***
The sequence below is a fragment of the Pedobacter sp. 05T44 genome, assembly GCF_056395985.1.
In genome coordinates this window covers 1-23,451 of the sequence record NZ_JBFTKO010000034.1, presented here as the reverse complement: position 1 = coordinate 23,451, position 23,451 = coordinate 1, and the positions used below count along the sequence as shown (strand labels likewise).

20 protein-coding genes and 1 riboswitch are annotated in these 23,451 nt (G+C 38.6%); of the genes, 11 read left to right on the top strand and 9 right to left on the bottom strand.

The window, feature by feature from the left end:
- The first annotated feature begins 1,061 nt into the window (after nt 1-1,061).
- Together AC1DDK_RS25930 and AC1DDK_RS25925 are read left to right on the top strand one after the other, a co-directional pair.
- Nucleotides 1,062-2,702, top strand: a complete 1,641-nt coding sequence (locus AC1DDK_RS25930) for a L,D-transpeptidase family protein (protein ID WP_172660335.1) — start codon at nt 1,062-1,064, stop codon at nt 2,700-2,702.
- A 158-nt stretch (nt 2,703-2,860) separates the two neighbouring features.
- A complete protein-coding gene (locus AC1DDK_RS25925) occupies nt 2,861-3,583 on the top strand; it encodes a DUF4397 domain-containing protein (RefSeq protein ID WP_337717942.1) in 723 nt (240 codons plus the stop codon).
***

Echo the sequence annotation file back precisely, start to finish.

The sequence below is a fragment of the Pedobacter sp. 05T44 genome, assembly GCF_056395985.1.
In genome coordinates this window covers 1-23,451 of the sequence record NZ_JBFTKO010000034.1, presented here as the reverse complement: position 1 = coordinate 23,451, position 23,451 = coordinate 1, and the positions used below count along the sequence as shown (strand labels likewise).

20 protein-coding genes and 1 riboswitch are annotated in these 23,451 nt (G+C 38.6%); of the genes, 11 read left to right on the top strand and 9 right to left on the bottom strand.

The window, feature by feature from the left end:
- The first annotated feature begins 1,061 nt into the window (after nt 1-1,061).
- Together AC1DDK_RS25930 and AC1DDK_RS25925 are read left to right on the top strand one after the other, a co-directional pair.
- Nucleotides 1,062-2,702, top strand: a complete 1,641-nt coding sequence (locus AC1DDK_RS25930) for a L,D-transpeptidase family protein (protein ID WP_172660335.1) — start codon at nt 1,062-1,064, stop codon at nt 2,700-2,702.
- A 158-nt stretch (nt 2,703-2,860) separates the two neighbouring features.
- A complete protein-coding gene (locus AC1DDK_RS25925) occupies nt 2,861-3,583 on the top strand; it encodes a DUF4397 domain-containing protein (RefSeq protein ID WP_337717942.1) in 723 nt (240 codons plus the stop codon).